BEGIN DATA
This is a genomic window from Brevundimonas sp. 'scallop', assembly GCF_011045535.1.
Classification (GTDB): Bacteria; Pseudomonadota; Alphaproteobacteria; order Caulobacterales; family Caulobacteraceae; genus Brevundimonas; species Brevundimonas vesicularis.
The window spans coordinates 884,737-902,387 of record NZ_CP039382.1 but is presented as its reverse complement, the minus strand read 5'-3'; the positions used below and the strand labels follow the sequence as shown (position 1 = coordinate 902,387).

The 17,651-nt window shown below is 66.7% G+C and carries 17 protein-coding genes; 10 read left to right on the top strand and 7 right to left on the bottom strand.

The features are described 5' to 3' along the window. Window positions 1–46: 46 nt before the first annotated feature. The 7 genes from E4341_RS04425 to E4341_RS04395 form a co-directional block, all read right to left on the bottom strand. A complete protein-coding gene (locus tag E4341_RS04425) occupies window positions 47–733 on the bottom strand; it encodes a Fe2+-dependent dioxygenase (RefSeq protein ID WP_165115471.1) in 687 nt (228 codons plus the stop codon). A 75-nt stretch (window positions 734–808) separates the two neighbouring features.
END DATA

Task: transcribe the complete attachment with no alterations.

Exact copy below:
This is a genomic window from Brevundimonas sp. 'scallop', assembly GCF_011045535.1.
Classification (GTDB): Bacteria; Pseudomonadota; Alphaproteobacteria; order Caulobacterales; family Caulobacteraceae; genus Brevundimonas; species Brevundimonas vesicularis.
The window spans coordinates 884,737-902,387 of record NZ_CP039382.1 but is presented as its reverse complement, the minus strand read 5'-3'; the positions used below and the strand labels follow the sequence as shown (position 1 = coordinate 902,387).

The 17,651-nt window shown below is 66.7% G+C and carries 17 protein-coding genes; 10 read left to right on the top strand and 7 right to left on the bottom strand.

The features are described 5' to 3' along the window. Window positions 1–46: 46 nt before the first annotated feature. The 7 genes from E4341_RS04425 to E4341_RS04395 form a co-directional block, all read right to left on the bottom strand. A complete protein-coding gene (locus tag E4341_RS04425) occupies window positions 47–733 on the bottom strand; it encodes a Fe2+-dependent dioxygenase (RefSeq protein ID WP_165115471.1) in 687 nt (228 codons plus the stop codon). A 75-nt stretch (window positions 734–808) separates the two neighbouring features.